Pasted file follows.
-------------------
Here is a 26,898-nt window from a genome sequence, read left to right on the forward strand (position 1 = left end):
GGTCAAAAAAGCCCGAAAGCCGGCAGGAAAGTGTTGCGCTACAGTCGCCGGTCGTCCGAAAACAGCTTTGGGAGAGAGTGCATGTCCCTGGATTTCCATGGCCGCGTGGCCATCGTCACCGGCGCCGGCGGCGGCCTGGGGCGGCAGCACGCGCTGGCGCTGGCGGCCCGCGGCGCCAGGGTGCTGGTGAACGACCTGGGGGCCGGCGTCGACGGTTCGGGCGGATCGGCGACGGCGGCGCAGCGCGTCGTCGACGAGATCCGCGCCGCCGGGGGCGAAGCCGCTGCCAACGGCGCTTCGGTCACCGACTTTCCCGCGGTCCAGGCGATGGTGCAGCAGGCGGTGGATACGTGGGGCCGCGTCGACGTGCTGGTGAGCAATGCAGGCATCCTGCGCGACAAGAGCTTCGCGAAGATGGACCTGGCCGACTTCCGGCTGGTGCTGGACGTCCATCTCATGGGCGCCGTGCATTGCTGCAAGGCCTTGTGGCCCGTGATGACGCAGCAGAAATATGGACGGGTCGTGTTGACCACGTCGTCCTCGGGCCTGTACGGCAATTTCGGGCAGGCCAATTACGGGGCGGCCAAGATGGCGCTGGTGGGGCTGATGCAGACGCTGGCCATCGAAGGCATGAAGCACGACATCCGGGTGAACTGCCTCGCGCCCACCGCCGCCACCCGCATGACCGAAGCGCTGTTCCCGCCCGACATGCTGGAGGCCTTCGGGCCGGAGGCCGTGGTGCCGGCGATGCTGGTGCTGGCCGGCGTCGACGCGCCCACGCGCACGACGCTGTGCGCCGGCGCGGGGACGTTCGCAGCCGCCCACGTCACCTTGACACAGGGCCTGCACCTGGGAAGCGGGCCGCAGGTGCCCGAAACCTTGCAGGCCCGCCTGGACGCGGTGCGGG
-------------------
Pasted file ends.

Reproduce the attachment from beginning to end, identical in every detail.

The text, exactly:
Here is a 26,898-nt window from a genome sequence, read left to right on the forward strand (position 1 = left end):
GGTCAAAAAAGCCCGAAAGCCGGCAGGAAAGTGTTGCGCTACAGTCGCCGGTCGTCCGAAAACAGCTTTGGGAGAGAGTGCATGTCCCTGGATTTCCATGGCCGCGTGGCCATCGTCACCGGCGCCGGCGGCGGCCTGGGGCGGCAGCACGCGCTGGCGCTGGCGGCCCGCGGCGCCAGGGTGCTGGTGAACGACCTGGGGGCCGGCGTCGACGGTTCGGGCGGATCGGCGACGGCGGCGCAGCGCGTCGTCGACGAGATCCGCGCCGCCGGGGGCGAAGCCGCTGCCAACGGCGCTTCGGTCACCGACTTTCCCGCGGTCCAGGCGATGGTGCAGCAGGCGGTGGATACGTGGGGCCGCGTCGACGTGCTGGTGAGCAATGCAGGCATCCTGCGCGACAAGAGCTTCGCGAAGATGGACCTGGCCGACTTCCGGCTGGTGCTGGACGTCCATCTCATGGGCGCCGTGCATTGCTGCAAGGCCTTGTGGCCCGTGATGACGCAGCAGAAATATGGACGGGTCGTGTTGACCACGTCGTCCTCGGGCCTGTACGGCAATTTCGGGCAGGCCAATTACGGGGCGGCCAAGATGGCGCTGGTGGGGCTGATGCAGACGCTGGCCATCGAAGGCATGAAGCACGACATCCGGGTGAACTGCCTCGCGCCCACCGCCGCCACCCGCATGACCGAAGCGCTGTTCCCGCCCGACATGCTGGAGGCCTTCGGGCCGGAGGCCGTGGTGCCGGCGATGCTGGTGCTGGCCGGCGTCGACGCGCCCACGCGCACGACGCTGTGCGCCGGCGCGGGGACGTTCGCAGCCGCCCACGTCACCTTGACACAGGGCCTGCACCTGGGAAGCGGGCCGCAGGTGCCCGAAACCTTGCAGGCCCGCCTGGACGCGGTGCGGG